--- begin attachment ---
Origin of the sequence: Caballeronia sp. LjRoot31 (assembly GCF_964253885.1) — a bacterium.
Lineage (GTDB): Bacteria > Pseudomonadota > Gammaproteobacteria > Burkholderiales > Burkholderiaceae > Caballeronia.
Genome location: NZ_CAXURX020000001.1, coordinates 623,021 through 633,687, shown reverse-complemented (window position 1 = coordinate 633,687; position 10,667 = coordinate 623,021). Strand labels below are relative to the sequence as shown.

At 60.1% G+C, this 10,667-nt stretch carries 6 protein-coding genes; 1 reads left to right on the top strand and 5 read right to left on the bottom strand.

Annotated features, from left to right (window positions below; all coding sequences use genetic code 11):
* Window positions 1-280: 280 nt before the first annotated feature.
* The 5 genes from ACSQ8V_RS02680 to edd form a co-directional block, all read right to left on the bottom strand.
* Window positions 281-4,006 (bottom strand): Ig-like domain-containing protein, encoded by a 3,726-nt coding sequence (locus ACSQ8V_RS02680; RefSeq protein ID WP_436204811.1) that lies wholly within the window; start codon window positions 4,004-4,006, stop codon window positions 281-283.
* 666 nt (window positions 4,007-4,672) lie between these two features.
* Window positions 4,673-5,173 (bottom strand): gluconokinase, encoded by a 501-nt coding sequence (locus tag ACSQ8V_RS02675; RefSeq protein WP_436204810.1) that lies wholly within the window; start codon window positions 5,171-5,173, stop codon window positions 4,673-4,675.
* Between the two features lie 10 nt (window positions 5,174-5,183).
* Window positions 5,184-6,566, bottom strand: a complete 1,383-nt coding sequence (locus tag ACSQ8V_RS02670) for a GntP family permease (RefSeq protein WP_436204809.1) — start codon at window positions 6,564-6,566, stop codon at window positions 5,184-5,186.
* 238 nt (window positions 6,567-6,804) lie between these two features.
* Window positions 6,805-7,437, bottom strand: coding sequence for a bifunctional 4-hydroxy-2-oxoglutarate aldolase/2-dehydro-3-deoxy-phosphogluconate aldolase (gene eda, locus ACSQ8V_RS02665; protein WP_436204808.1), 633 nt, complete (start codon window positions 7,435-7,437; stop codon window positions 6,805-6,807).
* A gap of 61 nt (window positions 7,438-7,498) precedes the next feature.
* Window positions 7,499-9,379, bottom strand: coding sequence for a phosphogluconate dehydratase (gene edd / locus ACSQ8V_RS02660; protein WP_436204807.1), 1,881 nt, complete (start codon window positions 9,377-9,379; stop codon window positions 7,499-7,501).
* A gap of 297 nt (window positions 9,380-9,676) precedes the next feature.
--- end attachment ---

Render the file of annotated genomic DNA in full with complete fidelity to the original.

Origin of the sequence: Caballeronia sp. LjRoot31 (assembly GCF_964253885.1) — a bacterium.
Lineage (GTDB): Bacteria > Pseudomonadota > Gammaproteobacteria > Burkholderiales > Burkholderiaceae > Caballeronia.
Genome location: NZ_CAXURX020000001.1, coordinates 623,021 through 633,687, shown reverse-complemented (window position 1 = coordinate 633,687; position 10,667 = coordinate 623,021). Strand labels below are relative to the sequence as shown.

At 60.1% G+C, this 10,667-nt stretch carries 6 protein-coding genes; 1 reads left to right on the top strand and 5 read right to left on the bottom strand.

Annotated features, from left to right (window positions below; all coding sequences use genetic code 11):
* Window positions 1-280: 280 nt before the first annotated feature.
* The 5 genes from ACSQ8V_RS02680 to edd form a co-directional block, all read right to left on the bottom strand.
* Window positions 281-4,006 (bottom strand): Ig-like domain-containing protein, encoded by a 3,726-nt coding sequence (locus ACSQ8V_RS02680; RefSeq protein ID WP_436204811.1) that lies wholly within the window; start codon window positions 4,004-4,006, stop codon window positions 281-283.
* 666 nt (window positions 4,007-4,672) lie between these two features.
* Window positions 4,673-5,173 (bottom strand): gluconokinase, encoded by a 501-nt coding sequence (locus tag ACSQ8V_RS02675; RefSeq protein WP_436204810.1) that lies wholly within the window; start codon window positions 5,171-5,173, stop codon window positions 4,673-4,675.
* Between the two features lie 10 nt (window positions 5,174-5,183).
* Window positions 5,184-6,566, bottom strand: a complete 1,383-nt coding sequence (locus tag ACSQ8V_RS02670) for a GntP family permease (RefSeq protein WP_436204809.1) — start codon at window positions 6,564-6,566, stop codon at window positions 5,184-5,186.
* 238 nt (window positions 6,567-6,804) lie between these two features.
* Window positions 6,805-7,437, bottom strand: coding sequence for a bifunctional 4-hydroxy-2-oxoglutarate aldolase/2-dehydro-3-deoxy-phosphogluconate aldolase (gene eda, locus ACSQ8V_RS02665; protein WP_436204808.1), 633 nt, complete (start codon window positions 7,435-7,437; stop codon window positions 6,805-6,807).
* A gap of 61 nt (window positions 7,438-7,498) precedes the next feature.
* Window positions 7,499-9,379, bottom strand: coding sequence for a phosphogluconate dehydratase (gene edd / locus ACSQ8V_RS02660; protein WP_436204807.1), 1,881 nt, complete (start codon window positions 9,377-9,379; stop codon window positions 7,499-7,501).
* A gap of 297 nt (window positions 9,380-9,676) precedes the next feature.